A Second Chance for Cider

Walk into any grocery store these days and if you look you will find at least a few hard ciders mixed in with the myriad hoppy IPAs and hard seltzers that try to hide their lack of flavor behind a zero sugar label. However, if you take the few extra (well spent) seconds to give one of those ciders a try, you might just be surprised.

Cider has a long and storied history throughout the world from back as far as 55 BCE when the Romans found the Briton Celts fermenting native crab apples, to the earliest days of the US when colonials brought apples to America. In the early years of colonization, there was difficulty in getting grain to grow for beer making, but apple trees thrived in that environment. In fact, during this time cider was the number one beverage consumed in what is now America, with even children drinking a diluted form called “ciderkin” as a main staple.

Even today children are taught about John Chapman, AKA, “Johnny Appleseed” who traveled the countryside in the early 1800s, spreading apple seeds throughout what is today the Mid-West. In truth, he was a land prospector in mostly Illinois who planted orchards on the land to sell to settlers. Think turnkey cider house.

Cider was decidedly America’s drink until the late 1800s when cider production began to see a decline. Mostly this was due to the influx of German and Eastern Europeans who brought with them a taste for beer. However, the hardest blow to the industry came with the ratification of the 18th Amendment prohibiting the production of alcohol in the United States.

During this time not only did the production of cider become illegal, but also the production of fresh apple juice was limited. Prohibitionists also saw to it that nearly all cider apple trees in the country were either axed or torched. Even once prohibition was lifted it would take decades to replace the orchards that had been destroyed. To this day there are apple varieties that are considered “lost” due to prohibition.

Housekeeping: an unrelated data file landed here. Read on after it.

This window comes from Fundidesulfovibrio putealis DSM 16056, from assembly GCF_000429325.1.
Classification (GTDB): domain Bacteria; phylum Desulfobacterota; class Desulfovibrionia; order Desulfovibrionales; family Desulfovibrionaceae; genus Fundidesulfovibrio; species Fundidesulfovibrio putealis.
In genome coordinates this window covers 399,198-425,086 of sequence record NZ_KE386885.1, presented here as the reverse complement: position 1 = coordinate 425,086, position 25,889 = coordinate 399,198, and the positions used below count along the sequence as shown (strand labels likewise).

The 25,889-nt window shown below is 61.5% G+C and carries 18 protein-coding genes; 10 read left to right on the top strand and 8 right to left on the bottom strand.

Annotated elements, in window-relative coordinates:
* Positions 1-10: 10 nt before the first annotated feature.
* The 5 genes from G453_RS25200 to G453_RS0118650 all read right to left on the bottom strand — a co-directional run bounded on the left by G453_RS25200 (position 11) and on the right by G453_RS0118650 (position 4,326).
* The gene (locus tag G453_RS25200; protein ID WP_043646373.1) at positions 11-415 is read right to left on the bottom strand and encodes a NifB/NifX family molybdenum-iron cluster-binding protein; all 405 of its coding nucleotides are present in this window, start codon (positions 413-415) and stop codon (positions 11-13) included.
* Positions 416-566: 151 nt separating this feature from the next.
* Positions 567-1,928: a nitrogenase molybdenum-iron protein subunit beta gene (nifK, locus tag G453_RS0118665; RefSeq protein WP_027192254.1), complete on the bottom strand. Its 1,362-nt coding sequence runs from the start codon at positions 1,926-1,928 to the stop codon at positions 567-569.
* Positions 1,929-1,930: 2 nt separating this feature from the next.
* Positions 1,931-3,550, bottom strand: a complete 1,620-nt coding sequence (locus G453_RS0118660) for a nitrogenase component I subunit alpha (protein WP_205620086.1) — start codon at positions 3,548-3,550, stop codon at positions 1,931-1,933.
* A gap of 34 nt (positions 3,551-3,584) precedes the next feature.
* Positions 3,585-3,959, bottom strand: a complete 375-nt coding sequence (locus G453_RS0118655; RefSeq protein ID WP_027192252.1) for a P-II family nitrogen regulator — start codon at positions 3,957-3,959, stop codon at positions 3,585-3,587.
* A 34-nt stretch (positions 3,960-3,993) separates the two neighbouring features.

Thanks to legislation in the 1970s that made home brewing legal again a huge craft brewing scene began to take hold allowing for easy access to economical cider equipment and advancements in yeast strains. In the case of the beer scene having been a contributing catalyst to cider’s decline, it’s ironic to see this reversal of beer having set the stage for the return of cider. Suddenly the availability of equipment and yeast varieties allowed Americans to enjoy cider making again. 

In fact with advancements in yeasts and apple production the flavors of cider have matured and expanded greatly in the last decade. Nowadays, despite coming in mostly cans and 12oz bottles, ciders have taken on an almost wine like following with producers placing tasting notes and even food pairings on their packaging similar to wine tasting and pairings.

The similarities to wine don’t end there though. Even the production of cider is closer to wine than to something like beer.

As we all probably know, wine is at its essence: grape juice with select yeasts added and allowed to ferment. Cider is strikingly similar. Crush apples to make apple juice then add yeast, and ferment. Of course good wine is much more complex owing to the difference in grape varieties, yeast varieties, and the climate and soil of the region it was made in.  The same can be said for cider. Different varieties in apples and strains in yeast can produce anything from a dry crisp cider with fresh citrus notes to a very sweet cider with perhaps cherry or peach flavors.

So, the next time you are wandering around the store wondering whether you should get the same tried and true wine, boring bitter beer, or simple seltzer maybe spend a moment and pick out a cider or two. Let’s give America’s oldest drink another shot.

About Josh Chapman

Josh Chapman is a cider enthusiast and enjoys experimenting at home with this hobby. He has been a Sheriff’s Deputy and in Corrections for the past ten years and was previously a Therapeutic Foster Parent.

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